‘The Expanse’ 5.05 Review: Down and Out

This week finds Amos and Naomi dealing with different forms of escape.

Dominique Tipper as Naomi Nagata in Season 5 of "The Expanse" on Amazon Prime Video.
(Image: © Amazon Studios)

What to Watch Verdict

This week finds Amos and Naomi spotlighted as they attempt their escapes.


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    ☄️"Tiny" is a hilarious character.

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    ☄️Amos shines as a reluctant leader.

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    ☄️Naomi's story is revealing itself as the emotional core of the season.


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    ☄️It's starting to feel like Alex and Bobbie won't get much to do this season.

This article contains spoilers for The Expanse. Check out our review of last week's episode here. And check out our preview of The Expanse Season 6.

In the aftermath of a traumatic event, it’s natural to want to escape, to get away from the problem and do something proactive. Sometimes that proactivity is like Holden’s (Steven Strait) desire to leave Tycho Station in the wake of Fred Johnson’s (Chad L. Coleman) death, leaving behind the chaos of the protomolocule heist in favor of wanting to find the radio-silent Naomi (Dominique Tipper). Sometimes it’s a literal escape, like the heart-pounding chase through space that Alex (Cas Anvar) and Bobbie (Frankie Adams) find themselves in at this episode’s end. Sometimes, however, the escape is a little more nuanced, equally symbolic for its psychological significance as for its literal traversal from Point A to Point B. Amos (Wes Chatham) and Naomi embark on such journeys this week, and theirs are the arcs that carry this episode.

Amos finds himself trapped underground in the maximum-security prison that housed former assassin Clarissa “Peaches” Mao (Nadine Nicole). Amos, Clarissa, and a handful of security guards have no idea what has caused such a foundational collapse or that Marco Inaros (Keon Alexander) has pulled off the most catastrophic terrorist attack in human history. Much like everything in Amos’s life, the problem of getting back to the surface is a matter of strict black and white morality, as he places himself in charge of Clarissa’s safety while acknowledging that the lives of the guards also matter in their mutual bid for escape. When faced with an elevator shaft that can deliver them to safety but is hindered by a hazardous climb up a steel-encased ladder they need to pry open rung by rung, the group makes the hard choice to recruit one of the implant-enhanced prisoners in the escape.

“Tiny” (Boomer Phillips), as Amos disparagingly calls him, is the highlight of the episode, a gleefully psychotic musclebound monster who is barely kept at bay at gunpoint but recognizes the need for the guards' biolocked weapons to shoot fingerholds into the ladder’s protective plating. The performance is equally silly and menacing, and it draws a stark contrast against Amos’s supposed sociopathy. Though Amos is a man driven by a very specific set of values and is willing to commit great violence at a moment’s notice in service of those values, he isn’t a self-serving monster like Tiny, and the contrast makes it apparent that Amos is escaping that perception of himself just as much as he’s escaping the bowels of the Earth.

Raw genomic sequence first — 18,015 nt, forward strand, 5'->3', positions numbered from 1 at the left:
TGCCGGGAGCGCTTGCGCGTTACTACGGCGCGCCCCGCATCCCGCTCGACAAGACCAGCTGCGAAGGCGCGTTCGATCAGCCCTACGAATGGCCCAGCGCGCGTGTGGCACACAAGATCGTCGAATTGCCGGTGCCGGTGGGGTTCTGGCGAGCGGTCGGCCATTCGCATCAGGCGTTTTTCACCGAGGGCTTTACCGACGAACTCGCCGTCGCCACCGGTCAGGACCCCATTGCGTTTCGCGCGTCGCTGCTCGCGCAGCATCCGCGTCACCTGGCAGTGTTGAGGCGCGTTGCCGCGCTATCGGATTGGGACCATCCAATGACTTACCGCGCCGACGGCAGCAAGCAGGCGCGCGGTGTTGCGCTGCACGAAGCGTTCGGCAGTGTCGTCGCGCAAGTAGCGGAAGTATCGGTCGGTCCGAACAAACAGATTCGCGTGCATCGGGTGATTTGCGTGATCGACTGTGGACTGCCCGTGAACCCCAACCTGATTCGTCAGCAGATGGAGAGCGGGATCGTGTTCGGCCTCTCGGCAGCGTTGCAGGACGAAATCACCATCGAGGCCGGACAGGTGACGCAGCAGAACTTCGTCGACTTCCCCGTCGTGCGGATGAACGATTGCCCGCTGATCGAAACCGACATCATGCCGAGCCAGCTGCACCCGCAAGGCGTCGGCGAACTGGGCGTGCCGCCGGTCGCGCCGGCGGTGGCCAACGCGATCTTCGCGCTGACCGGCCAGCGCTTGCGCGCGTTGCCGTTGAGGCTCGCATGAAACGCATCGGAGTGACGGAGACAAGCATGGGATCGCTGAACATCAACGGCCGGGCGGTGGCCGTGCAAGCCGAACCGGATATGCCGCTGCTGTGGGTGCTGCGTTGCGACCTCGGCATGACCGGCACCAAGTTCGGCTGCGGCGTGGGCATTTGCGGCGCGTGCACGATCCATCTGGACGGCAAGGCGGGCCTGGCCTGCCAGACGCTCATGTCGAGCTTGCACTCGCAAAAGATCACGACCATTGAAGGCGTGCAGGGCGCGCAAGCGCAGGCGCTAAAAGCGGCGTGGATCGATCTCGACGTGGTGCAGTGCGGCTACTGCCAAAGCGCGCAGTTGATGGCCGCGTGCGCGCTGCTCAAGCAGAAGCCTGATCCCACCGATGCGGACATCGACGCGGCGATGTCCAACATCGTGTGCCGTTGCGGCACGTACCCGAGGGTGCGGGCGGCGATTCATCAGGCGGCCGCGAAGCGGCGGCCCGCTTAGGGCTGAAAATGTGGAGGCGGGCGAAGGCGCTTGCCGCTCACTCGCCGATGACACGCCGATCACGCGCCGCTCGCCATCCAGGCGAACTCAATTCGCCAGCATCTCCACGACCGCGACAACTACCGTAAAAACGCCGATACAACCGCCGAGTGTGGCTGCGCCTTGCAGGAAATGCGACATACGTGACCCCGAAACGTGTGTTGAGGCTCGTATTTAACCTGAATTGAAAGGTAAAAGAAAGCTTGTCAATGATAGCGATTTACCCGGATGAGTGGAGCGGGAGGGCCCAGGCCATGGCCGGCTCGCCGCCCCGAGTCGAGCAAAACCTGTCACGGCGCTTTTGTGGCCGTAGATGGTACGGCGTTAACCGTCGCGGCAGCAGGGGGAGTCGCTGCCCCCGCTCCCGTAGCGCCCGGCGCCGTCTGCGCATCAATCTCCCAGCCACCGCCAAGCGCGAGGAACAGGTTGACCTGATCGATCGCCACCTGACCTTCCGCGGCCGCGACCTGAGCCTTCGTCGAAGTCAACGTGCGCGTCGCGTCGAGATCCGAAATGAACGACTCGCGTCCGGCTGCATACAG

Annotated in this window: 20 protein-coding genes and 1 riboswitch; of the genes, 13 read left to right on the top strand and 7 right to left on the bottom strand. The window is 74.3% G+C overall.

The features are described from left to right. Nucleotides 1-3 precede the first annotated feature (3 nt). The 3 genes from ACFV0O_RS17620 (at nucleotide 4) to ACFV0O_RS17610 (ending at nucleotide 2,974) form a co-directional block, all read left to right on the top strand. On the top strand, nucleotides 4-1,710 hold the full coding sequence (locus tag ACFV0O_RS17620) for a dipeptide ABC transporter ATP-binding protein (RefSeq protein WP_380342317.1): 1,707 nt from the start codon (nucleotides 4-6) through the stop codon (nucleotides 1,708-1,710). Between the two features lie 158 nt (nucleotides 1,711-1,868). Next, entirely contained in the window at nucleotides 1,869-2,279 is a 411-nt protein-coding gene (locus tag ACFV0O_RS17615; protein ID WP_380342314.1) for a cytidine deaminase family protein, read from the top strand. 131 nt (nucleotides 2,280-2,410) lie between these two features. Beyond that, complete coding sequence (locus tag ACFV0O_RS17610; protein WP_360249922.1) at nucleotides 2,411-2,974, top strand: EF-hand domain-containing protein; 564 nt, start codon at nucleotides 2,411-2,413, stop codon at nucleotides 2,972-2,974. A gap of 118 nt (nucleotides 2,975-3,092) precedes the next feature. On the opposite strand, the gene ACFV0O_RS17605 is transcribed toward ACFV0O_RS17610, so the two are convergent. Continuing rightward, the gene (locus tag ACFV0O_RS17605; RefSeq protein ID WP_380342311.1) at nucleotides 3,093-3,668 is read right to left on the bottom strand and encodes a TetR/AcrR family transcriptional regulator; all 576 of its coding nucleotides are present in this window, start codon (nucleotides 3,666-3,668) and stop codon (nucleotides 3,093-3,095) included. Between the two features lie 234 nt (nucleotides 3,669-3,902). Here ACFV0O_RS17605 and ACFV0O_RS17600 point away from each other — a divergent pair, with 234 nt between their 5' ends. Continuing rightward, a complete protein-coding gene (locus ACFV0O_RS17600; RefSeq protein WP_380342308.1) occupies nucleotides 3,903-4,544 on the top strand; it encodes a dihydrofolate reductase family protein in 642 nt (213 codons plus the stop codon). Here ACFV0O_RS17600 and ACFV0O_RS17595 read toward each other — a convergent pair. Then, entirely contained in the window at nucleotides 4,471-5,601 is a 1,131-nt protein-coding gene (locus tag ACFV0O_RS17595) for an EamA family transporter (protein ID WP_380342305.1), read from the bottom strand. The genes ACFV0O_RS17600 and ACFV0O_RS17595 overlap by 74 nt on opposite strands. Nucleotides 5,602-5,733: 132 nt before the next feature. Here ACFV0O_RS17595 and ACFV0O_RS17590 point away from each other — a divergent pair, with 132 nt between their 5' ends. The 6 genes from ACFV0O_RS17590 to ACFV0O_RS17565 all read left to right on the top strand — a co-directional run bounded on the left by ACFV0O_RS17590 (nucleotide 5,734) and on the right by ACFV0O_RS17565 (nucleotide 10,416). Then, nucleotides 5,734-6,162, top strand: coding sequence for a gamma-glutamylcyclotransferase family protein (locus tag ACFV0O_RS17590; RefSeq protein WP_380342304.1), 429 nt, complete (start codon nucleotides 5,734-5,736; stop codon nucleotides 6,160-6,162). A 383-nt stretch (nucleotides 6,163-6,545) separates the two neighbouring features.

Naomi, meanwhile, faces off against another form of monstrosity, the narcissistic mind of Marco Inaros. Ostensibly, Marco claims that she is free to traverse his ship at her leisure, as she is a guest brought aboard by their son Filip (Jasai Chase-Owens). But her ship was “given” to Filip, so she has no means to leave, nor is she permitted any contact with the outside world so as to not give up their location. She’s pulled into interactions from her old life, with Belters she knew back when she and Marco were in a relationship, people who Marco pulled into fanaticism after Naomi left him and Filip so many years ago.

Naomi’s attempts at escape are reminiscent of real-world struggles against domestic abusers, people who treat their partners as things to be possessed, regardless of each other’s happiness. Yes, the added dimension of Marco’s delusions of grandeur in his bloody conquest for Belter rights – a cause grounded in legitimate economic concerns for Belters after the revelation of the ring gates – makes for a larger-than-life twist on the story, but Naomi is still simply in a position of trying to escape her abuser, just as she did years prior. Her narrative purpose on the ship might be just to give us an insight to the Free Navy, but Naomi is also one of the driving forces of this season’s emotional resonance.

Holden, Alex, Bobbie, and Avasarala (Shohreh Aghdashloo) took more of a backseat this week, but that’s alright for this show to not get bogged down by every character’s arc and motivation in every episode. Now that escapes have been attempted, the question remains what these characters will do, whether they got away or not.

Leigh Monson

Leigh Monson has been a professional film critic and writer for six years, with bylines at Birth.Movies.Death., SlashFilm and Polygon. Attorney by day, cinephile by night and delicious snack by mid-afternoon, Leigh loves queer cinema and deconstructing genre tropes. If you like insights into recent films and love stupid puns, you can follow them on Twitter.